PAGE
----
The FINANCIAL — Takeda Pharmaceutical Company Limited on December 16 commented on letters to the editor published in the December 15th Journal of the American Medical Association (JAMA), referencing Pioglitazone Use and Risk of Bladder Cancer and Other Common Cancers in Persons With Diabetes, the 10-year epidemiology study of pioglitazone use conducted by the University of Pennsylvania (U. of Penn.) and Division of Research at Kaiser Permanente Northern California (KPNC), which was published by JAMA on July 21.
Takeda disagrees with the opinions stated in the Letters to the Editor from Benjamin J. Davies, MD, Sonal Singh, MD, MPH, and Marc. A. Suchard, MD, PhD, who purport to analyze the U. of Penn and KPNC study.1,2 It is important to note that the study had considerable input from the United States Food and Drug Administration (FDA). It also is important to note that Dr. Davies, Dr. Singh and Dr. Suchard were commissioned to conduct their analysis by plaintiffs’ attorneys who are engaged in lawsuits against Takeda regarding use of pioglitazone, according to Takeda.
“We are confident in the positive benefit/risk profile of pioglitazone and agree with the robust methodology that was created by the world-class epidemiologists at the U. of Pennsylvania and KPNC. This study was performed following thorough consultation with the FDA,” said Andy Plump, M.D., Ph.D., Takeda Pharmaceuticals Chief Medical & Scientific Officer. “The study authors have worked diligently over many years to deliver these findings on pioglitazone. This study is one of the most comprehensive real world data analyses ever undertaken. This is strong hypothesis driven science and I commend the investigators for their efforts.”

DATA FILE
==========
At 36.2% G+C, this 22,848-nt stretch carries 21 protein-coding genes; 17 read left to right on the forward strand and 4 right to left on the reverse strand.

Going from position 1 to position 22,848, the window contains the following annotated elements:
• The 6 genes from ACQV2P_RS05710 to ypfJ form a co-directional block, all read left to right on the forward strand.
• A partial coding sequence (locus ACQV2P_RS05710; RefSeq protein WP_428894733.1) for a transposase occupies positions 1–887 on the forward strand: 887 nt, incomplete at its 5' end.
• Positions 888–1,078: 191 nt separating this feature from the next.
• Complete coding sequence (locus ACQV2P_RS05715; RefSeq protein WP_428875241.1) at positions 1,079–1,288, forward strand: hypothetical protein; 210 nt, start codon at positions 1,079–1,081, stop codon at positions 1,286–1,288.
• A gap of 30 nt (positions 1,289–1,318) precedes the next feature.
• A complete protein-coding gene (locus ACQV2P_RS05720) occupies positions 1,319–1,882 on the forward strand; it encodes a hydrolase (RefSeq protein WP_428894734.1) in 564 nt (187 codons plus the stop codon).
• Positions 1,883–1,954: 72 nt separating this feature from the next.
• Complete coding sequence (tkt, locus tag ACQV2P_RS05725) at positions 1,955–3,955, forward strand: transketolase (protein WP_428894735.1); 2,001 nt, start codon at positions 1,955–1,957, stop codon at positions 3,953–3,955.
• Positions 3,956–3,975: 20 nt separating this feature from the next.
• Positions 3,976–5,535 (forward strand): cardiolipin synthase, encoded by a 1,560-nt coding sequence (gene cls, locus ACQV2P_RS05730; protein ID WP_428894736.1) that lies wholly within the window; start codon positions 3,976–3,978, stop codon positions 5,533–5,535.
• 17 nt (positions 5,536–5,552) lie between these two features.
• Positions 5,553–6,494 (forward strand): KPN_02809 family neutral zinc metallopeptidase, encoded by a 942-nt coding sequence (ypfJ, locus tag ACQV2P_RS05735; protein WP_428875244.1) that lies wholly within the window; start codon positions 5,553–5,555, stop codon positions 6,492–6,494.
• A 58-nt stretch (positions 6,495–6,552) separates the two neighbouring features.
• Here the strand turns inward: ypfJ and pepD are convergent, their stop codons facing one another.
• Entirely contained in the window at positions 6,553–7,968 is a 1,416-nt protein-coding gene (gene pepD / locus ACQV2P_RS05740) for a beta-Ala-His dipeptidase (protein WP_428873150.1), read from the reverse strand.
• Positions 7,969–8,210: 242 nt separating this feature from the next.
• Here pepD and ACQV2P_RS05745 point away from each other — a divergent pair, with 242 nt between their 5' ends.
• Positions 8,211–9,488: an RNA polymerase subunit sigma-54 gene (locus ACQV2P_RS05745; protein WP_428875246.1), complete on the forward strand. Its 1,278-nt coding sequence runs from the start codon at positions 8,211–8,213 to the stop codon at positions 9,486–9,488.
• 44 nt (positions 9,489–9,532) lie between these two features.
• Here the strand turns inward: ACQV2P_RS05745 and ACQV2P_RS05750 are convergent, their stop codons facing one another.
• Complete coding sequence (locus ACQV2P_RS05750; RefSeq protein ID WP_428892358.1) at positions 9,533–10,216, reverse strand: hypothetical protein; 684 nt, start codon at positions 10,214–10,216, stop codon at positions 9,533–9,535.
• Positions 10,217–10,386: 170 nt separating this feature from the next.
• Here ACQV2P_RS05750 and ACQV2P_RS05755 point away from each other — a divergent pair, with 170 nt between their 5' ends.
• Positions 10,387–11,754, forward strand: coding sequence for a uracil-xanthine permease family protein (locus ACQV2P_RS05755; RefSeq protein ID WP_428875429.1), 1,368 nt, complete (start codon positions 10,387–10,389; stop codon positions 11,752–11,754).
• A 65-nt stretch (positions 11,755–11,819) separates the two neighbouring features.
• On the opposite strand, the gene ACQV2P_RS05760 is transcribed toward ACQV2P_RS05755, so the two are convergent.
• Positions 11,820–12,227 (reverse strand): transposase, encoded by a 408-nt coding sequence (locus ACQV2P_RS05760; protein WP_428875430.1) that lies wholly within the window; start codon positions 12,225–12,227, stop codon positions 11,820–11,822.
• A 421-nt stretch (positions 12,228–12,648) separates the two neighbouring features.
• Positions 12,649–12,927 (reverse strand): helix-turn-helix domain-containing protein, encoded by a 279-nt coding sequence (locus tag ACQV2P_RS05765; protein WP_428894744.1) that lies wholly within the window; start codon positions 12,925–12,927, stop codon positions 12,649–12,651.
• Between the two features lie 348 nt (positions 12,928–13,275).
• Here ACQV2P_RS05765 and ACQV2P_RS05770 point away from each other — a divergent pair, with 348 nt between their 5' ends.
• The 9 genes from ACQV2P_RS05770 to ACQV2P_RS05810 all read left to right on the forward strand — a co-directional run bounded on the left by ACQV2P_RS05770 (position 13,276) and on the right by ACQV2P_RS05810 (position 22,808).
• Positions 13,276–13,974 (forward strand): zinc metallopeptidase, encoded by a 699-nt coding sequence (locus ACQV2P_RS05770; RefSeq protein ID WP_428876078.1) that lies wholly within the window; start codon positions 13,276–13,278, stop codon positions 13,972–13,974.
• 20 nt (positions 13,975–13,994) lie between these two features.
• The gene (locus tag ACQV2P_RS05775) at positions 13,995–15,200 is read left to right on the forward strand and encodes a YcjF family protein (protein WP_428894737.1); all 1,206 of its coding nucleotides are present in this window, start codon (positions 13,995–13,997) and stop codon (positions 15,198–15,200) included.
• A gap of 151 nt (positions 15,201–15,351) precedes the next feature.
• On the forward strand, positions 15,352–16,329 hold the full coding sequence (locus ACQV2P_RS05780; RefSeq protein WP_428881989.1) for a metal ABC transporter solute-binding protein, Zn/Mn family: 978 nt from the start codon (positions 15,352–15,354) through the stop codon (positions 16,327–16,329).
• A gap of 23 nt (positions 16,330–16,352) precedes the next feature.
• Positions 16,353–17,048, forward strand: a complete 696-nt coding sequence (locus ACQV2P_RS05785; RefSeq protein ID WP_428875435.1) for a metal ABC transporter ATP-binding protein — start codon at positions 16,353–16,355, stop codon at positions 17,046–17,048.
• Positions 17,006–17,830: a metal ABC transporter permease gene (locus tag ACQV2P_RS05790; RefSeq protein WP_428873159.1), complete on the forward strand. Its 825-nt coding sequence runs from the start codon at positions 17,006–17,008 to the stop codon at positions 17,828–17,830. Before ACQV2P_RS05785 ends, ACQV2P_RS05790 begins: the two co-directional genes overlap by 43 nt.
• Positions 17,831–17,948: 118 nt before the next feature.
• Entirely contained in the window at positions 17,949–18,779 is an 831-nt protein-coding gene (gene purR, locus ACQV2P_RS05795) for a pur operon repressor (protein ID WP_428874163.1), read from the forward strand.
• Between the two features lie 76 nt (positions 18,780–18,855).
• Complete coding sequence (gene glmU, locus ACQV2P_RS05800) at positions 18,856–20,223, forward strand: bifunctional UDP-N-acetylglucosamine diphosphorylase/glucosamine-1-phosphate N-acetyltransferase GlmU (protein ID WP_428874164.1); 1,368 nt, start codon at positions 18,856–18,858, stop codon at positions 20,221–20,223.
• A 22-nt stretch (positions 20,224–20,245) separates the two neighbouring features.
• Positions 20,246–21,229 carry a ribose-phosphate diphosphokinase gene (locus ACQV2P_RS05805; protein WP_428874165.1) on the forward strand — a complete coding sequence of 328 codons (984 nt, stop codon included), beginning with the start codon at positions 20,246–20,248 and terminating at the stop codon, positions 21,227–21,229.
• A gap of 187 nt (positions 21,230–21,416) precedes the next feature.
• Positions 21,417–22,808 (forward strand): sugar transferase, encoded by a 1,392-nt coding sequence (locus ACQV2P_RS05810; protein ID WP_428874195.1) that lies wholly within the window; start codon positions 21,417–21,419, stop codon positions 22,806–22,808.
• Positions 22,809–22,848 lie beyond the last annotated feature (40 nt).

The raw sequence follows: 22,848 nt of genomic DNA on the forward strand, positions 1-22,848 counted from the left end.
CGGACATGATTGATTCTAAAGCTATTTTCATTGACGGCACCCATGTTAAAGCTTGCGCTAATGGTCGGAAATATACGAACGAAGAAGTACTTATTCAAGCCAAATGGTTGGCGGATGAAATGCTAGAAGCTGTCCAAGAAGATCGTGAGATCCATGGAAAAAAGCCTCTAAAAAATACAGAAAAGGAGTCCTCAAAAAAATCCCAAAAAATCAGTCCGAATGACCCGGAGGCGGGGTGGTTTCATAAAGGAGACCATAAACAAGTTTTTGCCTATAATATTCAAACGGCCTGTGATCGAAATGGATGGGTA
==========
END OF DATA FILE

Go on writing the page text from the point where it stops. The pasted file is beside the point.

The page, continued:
A Cohort Study of Pioglitazone and Bladder Cancer in Patients with Diabetes was a prospective cohort study designed to examine whether pioglitazone treatment for diabetes is associated with increased incidence of bladder cancer.3 This 10 years observational prospective study included 193,099 patients diagnosed with Type 2 diabetes between 1997 and 2012. This extensive research demonstrated no statistically significant increased risk of bladder cancer among patients ever exposed to pioglitazone compared to those never exposed. Additionally, no association was found between the risk of bladder cancer and the duration of pioglitazone use, increased cumulative dose of pioglitazone or the time since initiating pioglitazone. This is the third cohort study with long-term data to demonstrate no association of pioglitazone use and risk of bladder cancer.
“Long-term observational studies underscore the significant potential of real world data to help further understand the effects of our medicines on patients,” said Plump. “Takeda continues to ensure that all critical data is shared with regulatory bodies and with healthcare professionals so they have the best available information to make treatment decisions.”